The Texians approved a ceasefire while terms of surrender could be negotiated, and at 2:00 a.m. on December 10, an official agreement was reached. The Texians had taken the city on December 9 at around 7:00 a.m., and just 19 hours later had terms for a Mexican surrender and retreat.
Under the terms of the surrender, the Mexicans had six days to gather their things and leave the Alamo. Mexican soldiers who were from San Antonio and the surrounding area could stay in the city, but the rest of the Mexican forces had to return to interior Mexico. Additionally, Texians and Mexicans would not be armed during that time when they interacted with each other, and in fact the Mexicans would leave their weapons in San Antonio before they retreated. Finally, each retreating Mexican was forced to swear an oath not to take up arms against the Texians in violation of the Constitution of 1824.
On December 11, the Texians paraded, and after the Mexicans retreated the Texians settled into the Alamo and the surrounding area.
Each side suffered losses during the siege. The Texians lost only 5 or 6 men while the Mexicans lost about 150. The siege, which lasted almost two months, was the longest campaign of the Texas Revolution, and really one of only two consequential victories, the other being the Battle of San Jacinto, which sealed the win for the Texans.
Santa Anna regrouped and began to personally lead soldiers from interior Mexico into Texas. In February and March 1836, the Texians (subsequently the Texans after Texas declared its independence on March 2, 1836) suffered three major losses. The first came at the Alamo itself, which fell after a thirteen day siege on March 6, 1836. All but a small handful of Texans at the Alamo were killed, and the Mexican Army showed that it could be merciless when needed. This decisive Mexican victory, however, turned into a rallying cry for the Texans.
On March 12–15, 1836, the Texans lost another battle near Refugio, Texas (pronounced, inexplicably, as re-FYUR-ee-oh), when 81 of the 148 Texans were slaughtered by the much larger Mexican forces. Then, on March 27, 1836, the most disheartening event of the Revolution occurred: the Goliad Massacre. Between 420–450 prisoners of war from the Republic of Texas were lined up and mercilessly shot. The remains of the men were burned and left in the open, unburied, to be feasted on by vultures and coyotes. When Texan commander Thomas Rusk found the site in June 1836 after the Mexicans had been permanently defeated, he ordered that a full military funeral be had. A memorial still exists to this day.
The horrors of Goliad serves as one final bit of motivation for the Texans, and on April 21, 1836, the Texans, with a force only about 2/3 the size of the Mexicans, routed the Mexican Army. The Texans only lost 11 men, whereas the Mexican lost 450. Santa Anna personally surrendered to a wounded Sam Houston (pictured), and Mexican forces retreated. Most Texans assumed the Mexicans would be back soon, but by June 1 Santa Anna ordered most Mexican forces to curb federal rebellions within interior Mexico, and Texas continued to exist as an independent republic until she was annexed into the United States in 1845.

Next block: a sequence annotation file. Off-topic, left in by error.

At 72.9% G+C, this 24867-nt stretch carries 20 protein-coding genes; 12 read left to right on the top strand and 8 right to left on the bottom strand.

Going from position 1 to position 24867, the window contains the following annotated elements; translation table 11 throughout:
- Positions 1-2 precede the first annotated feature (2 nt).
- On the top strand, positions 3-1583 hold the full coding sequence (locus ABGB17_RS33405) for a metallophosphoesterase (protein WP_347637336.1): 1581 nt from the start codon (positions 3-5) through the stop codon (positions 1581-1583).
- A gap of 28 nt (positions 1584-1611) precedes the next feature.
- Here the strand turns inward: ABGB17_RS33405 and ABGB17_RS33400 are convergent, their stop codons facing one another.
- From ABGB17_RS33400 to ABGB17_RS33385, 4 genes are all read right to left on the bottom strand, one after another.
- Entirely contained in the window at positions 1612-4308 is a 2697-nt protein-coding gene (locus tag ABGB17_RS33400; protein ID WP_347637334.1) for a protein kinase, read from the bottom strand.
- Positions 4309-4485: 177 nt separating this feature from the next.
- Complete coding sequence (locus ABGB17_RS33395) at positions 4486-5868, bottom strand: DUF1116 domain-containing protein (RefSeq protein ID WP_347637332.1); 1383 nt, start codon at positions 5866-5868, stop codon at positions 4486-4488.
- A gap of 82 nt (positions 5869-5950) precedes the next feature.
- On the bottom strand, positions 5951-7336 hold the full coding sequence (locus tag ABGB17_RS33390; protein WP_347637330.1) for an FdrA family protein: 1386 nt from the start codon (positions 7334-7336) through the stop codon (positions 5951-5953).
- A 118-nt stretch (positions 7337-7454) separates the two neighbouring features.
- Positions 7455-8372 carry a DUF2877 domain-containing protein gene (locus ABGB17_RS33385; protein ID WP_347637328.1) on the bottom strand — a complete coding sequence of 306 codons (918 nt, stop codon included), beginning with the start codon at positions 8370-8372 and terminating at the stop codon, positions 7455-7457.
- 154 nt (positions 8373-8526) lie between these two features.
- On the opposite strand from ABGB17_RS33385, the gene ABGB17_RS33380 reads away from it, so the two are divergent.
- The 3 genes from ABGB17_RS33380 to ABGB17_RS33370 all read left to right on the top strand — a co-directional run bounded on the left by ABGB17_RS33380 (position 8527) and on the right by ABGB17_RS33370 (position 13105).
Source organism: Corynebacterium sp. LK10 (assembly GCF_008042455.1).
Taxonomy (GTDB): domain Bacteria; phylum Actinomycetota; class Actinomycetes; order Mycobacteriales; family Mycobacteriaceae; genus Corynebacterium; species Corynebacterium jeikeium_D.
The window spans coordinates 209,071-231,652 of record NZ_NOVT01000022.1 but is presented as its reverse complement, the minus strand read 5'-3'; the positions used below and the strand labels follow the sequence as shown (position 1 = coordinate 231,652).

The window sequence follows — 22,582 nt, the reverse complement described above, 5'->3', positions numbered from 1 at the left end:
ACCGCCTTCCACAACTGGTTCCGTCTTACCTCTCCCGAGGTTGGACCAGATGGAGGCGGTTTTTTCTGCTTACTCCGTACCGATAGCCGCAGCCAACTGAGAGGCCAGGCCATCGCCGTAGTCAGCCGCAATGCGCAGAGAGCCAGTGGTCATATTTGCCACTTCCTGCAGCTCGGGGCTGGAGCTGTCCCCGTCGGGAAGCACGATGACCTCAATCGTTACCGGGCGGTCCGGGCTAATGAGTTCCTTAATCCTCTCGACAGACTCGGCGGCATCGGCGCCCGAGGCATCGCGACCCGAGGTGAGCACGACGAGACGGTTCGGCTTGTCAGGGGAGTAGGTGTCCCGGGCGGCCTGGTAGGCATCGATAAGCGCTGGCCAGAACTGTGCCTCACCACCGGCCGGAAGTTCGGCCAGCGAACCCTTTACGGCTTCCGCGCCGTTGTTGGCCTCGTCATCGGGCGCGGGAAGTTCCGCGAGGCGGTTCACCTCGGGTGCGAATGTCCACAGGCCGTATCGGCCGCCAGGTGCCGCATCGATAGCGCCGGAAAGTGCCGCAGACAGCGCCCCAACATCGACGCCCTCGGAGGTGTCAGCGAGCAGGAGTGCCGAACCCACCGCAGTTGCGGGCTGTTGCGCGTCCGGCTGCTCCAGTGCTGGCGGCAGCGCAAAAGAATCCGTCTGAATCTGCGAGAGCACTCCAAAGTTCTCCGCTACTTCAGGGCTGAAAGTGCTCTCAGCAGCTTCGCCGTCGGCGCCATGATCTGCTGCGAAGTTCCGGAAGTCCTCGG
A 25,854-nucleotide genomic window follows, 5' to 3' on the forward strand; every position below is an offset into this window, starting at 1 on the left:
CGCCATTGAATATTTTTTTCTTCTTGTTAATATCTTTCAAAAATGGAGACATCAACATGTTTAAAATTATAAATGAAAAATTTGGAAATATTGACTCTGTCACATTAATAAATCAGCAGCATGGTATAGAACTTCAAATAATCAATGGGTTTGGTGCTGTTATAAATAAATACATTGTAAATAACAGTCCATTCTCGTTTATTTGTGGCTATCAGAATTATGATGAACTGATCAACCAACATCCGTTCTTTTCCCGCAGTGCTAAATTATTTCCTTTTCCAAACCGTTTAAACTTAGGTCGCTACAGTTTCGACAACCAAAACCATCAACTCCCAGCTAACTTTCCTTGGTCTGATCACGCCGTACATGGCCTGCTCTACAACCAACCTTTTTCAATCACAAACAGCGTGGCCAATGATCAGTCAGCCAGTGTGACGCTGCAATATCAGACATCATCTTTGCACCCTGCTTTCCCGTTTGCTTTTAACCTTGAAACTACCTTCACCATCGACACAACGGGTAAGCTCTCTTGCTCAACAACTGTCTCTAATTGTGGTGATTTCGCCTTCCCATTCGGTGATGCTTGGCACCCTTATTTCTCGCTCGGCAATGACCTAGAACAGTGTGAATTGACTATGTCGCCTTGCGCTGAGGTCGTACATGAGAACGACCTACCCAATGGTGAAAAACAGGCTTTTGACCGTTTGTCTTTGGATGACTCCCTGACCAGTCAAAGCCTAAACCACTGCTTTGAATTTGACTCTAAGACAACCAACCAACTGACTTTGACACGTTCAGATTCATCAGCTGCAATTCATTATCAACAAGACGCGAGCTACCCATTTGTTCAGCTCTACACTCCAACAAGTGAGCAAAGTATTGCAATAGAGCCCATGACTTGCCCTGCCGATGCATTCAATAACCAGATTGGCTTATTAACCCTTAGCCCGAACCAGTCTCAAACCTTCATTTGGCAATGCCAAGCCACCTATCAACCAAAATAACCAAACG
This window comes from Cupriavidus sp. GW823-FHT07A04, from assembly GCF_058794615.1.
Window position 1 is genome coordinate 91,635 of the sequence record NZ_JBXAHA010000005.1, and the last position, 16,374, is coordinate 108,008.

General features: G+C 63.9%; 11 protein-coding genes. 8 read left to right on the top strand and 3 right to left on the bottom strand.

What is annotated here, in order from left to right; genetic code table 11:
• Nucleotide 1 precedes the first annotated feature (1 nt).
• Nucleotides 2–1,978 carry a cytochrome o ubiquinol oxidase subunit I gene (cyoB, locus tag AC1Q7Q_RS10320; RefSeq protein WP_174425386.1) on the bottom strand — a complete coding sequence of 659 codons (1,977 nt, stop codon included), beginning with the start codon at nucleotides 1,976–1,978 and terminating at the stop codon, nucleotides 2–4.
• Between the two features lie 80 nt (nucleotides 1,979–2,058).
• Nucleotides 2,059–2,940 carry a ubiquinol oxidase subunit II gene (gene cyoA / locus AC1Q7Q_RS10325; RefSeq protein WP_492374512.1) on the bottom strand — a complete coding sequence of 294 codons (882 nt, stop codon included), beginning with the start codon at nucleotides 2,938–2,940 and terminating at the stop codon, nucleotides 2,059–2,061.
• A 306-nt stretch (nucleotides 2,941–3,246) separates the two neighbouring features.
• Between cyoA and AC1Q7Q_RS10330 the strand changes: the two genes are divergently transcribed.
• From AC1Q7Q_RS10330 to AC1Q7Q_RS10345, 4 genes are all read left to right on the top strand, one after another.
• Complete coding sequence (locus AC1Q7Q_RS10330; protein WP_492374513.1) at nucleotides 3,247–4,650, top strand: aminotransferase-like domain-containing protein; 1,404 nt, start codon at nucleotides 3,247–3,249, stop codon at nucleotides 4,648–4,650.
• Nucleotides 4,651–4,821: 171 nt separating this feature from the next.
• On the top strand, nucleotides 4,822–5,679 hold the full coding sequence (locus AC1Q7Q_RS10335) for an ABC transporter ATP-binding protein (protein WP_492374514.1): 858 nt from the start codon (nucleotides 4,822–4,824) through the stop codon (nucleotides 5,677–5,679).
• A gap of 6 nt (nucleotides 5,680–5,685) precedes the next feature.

Sam Houston and Stephen F. Austin both survived the Revolution, but many other commanders did not. Sam Houston went on to be the first president of Texas, while Austin died later in 1836. Houston also served as governor of Texas from 1859 to 1861, but was kicked out of the governorship because he refused to take an oath to the Confederacy. In fact, Houston’s reputation in Texas was briefly tarnished because he did not support slavery or any other Southern cause. History, however, has shown Houston to have been on the correct side of that argument. Unfortunately, Houston died in 1863 and never got to see his beloved Texas return to the United States.
The history of Texas from 1824 on is a rollercoaster of chaos, crime, camaraderie, spirit, industry, questionable decisions, great decisions, and perhaps most importantly, individuality. To this day people like me who are native Texans have an inherent pride in coming from the Lone Star State, where for so long only the toughest men and women could survive. Who knows how things would have unfolded had Mexico not been so oppressive to the Texians and Tejanos? Who knows how things would have turned out had Texas lost the Revolution or not been annexed by the United States or refused to join the Confederacy? But none of that matters because none of it happened. The history of Texas is long and complicated, but independence from Mexico was, at the time, an important and worthy goal. Texans began the Revolution with victories at Gonzales and San Antonio, and ended the Revolution with a victory at San Jacinto. The all important siege of San Antonio was officially successful on this day 186 years ago.